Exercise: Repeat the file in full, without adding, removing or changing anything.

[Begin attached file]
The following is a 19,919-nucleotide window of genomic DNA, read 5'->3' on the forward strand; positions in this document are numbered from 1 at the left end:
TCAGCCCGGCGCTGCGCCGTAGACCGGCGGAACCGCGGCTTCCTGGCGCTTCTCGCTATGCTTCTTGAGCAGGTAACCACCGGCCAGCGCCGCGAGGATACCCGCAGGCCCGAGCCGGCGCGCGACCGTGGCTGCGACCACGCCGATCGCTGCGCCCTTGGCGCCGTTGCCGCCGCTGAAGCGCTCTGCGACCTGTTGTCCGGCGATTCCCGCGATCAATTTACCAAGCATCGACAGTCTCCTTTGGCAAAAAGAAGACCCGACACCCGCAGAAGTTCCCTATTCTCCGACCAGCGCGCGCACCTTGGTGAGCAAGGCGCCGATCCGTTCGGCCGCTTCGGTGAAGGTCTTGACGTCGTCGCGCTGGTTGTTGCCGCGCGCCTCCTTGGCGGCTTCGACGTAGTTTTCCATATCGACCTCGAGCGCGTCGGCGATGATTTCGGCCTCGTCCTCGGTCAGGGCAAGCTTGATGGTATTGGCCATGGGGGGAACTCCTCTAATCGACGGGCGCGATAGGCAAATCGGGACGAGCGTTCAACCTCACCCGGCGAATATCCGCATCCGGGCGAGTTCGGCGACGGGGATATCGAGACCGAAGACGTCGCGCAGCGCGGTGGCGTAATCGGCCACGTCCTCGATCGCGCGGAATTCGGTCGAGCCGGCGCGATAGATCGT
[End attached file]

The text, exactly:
The following is a 19,919-nucleotide window of genomic DNA, read 5'->3' on the forward strand; positions in this document are numbered from 1 at the left end:
TCAGCCCGGCGCTGCGCCGTAGACCGGCGGAACCGCGGCTTCCTGGCGCTTCTCGCTATGCTTCTTGAGCAGGTAACCACCGGCCAGCGCCGCGAGGATACCCGCAGGCCCGAGCCGGCGCGCGACCGTGGCTGCGACCACGCCGATCGCTGCGCCCTTGGCGCCGTTGCCGCCGCTGAAGCGCTCTGCGACCTGTTGTCCGGCGATTCCCGCGATCAATTTACCAAGCATCGACAGTCTCCTTTGGCAAAAAGAAGACCCGACACCCGCAGAAGTTCCCTATTCTCCGACCAGCGCGCGCACCTTGGTGAGCAAGGCGCCGATCCGTTCGGCCGCTTCGGTGAAGGTCTTGACGTCGTCGCGCTGGTTGTTGCCGCGCGCCTCCTTGGCGGCTTCGACGTAGTTTTCCATATCGACCTCGAGCGCGTCGGCGATGATTTCGGCCTCGTCCTCGGTCAGGGCAAGCTTGATGGTATTGGCCATGGGGGGAACTCCTCTAATCGACGGGCGCGATAGGCAAATCGGGACGAGCGTTCAACCTCACCCGGCGAATATCCGCATCCGGGCGAGTTCGGCGACGGGGATATCGAGACCGAAGACGTCGCGCAGCGCGGTGGCGTAATCGGCCACGTCCTCGATCGCGCGGAATTCGGTCGAGCCGGCGCGATAGATCGT